salt air, until his skin cooled and his heartbeat slowed. When he couldn’t
feel the twitch between his shoulder blades anymore, he hefted the cooler
and lumbered to the Jeep. His knee shifted and adjusted to take his weight
on the soft sand. He’d passed the 1.5-mile run required by the State of
Maine to prove his fitness for duty. But that had been on a level track, not
struggling to stabilize on uneven ground in the dark.
He stowed the evidence in back, slammed the hatch, and glanced
toward the beach.
A woman shone at the water’s edge, wrapped in twilight and a towel.
The sea foamed around her bare, pale feet. Her long, dark hair lifted in
the breeze. Her face was pale and perfect as the moon.
For one second, the sight caught him like a wave smack in the chest,
robbing him of speech. Of breath. Yearning rushed through his soul like
the wind over the water, stirring him to the depths. His hands curled into
fists at his sides.
okay. He throttled back his roaring imagination. She was just a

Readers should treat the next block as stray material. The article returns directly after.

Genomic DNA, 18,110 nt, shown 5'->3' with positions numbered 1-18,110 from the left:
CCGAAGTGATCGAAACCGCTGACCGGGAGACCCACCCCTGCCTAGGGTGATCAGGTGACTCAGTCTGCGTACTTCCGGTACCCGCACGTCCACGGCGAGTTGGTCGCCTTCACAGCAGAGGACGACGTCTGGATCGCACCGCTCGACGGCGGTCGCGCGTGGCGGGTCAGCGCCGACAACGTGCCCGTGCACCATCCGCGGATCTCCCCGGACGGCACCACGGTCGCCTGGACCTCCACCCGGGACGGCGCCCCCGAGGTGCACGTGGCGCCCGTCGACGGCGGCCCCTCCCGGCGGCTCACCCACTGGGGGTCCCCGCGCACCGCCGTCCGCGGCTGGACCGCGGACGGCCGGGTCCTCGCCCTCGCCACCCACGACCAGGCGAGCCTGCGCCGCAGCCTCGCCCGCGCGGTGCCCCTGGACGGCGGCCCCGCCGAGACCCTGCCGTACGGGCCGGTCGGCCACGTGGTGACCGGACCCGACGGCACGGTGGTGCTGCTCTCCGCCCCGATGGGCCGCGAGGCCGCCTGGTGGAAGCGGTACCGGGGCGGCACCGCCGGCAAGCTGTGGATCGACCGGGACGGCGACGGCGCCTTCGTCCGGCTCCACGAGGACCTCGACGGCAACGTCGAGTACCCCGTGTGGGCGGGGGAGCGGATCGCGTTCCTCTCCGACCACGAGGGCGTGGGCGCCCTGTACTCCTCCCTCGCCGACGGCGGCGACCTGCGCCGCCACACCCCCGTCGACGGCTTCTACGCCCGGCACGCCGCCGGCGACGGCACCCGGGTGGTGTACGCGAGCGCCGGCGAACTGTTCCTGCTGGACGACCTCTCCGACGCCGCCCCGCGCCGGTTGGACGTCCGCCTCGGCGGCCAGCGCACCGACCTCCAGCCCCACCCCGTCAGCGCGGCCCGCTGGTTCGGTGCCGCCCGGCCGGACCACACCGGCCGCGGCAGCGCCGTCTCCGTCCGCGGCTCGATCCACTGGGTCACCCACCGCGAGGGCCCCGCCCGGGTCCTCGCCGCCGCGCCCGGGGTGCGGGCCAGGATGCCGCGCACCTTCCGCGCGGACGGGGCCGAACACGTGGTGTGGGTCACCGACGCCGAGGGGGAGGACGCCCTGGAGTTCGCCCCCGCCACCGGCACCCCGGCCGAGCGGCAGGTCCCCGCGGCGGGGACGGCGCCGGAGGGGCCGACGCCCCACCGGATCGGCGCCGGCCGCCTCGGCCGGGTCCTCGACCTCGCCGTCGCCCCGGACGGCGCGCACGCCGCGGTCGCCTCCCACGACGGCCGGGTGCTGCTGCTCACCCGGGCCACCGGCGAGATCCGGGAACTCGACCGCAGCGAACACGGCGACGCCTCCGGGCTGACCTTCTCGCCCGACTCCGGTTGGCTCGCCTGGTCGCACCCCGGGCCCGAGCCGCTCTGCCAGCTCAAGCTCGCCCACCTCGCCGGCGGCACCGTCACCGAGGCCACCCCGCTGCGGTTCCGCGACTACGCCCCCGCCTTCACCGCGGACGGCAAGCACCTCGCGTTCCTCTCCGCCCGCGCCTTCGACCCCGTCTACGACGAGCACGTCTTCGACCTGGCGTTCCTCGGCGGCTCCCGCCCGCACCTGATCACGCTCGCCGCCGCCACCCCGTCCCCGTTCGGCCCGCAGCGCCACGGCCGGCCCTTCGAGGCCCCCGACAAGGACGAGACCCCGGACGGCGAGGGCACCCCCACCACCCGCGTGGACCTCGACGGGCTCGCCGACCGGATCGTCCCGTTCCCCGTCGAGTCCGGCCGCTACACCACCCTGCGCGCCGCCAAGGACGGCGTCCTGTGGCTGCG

kid. A girl. An underage girl in an oversize sweatshirt with—his gaze
dipped again, briefly—a really nice rack.
And he was a cop. Time to think like a cop. Mystery Girl hadn’t
been with the group around the fire. So where had she been hiding?
Caleb stomped back through the trees. The girl stood with her bare
feet planted in the sand, watching him approach. At least he didn’t have
to chase her.
He stopped a few yards away. “Your friends are gone. You missed
She tilted her head, regarding him with large, dark, wide-set eyes.
“They are not my friends.”
“Guess not,” he agreed. “Since they left without you.”
She smiled. Her lips were soft and full, her teeth white and slightly
pointed. “I meant I do not know them. They are very . . . young, are they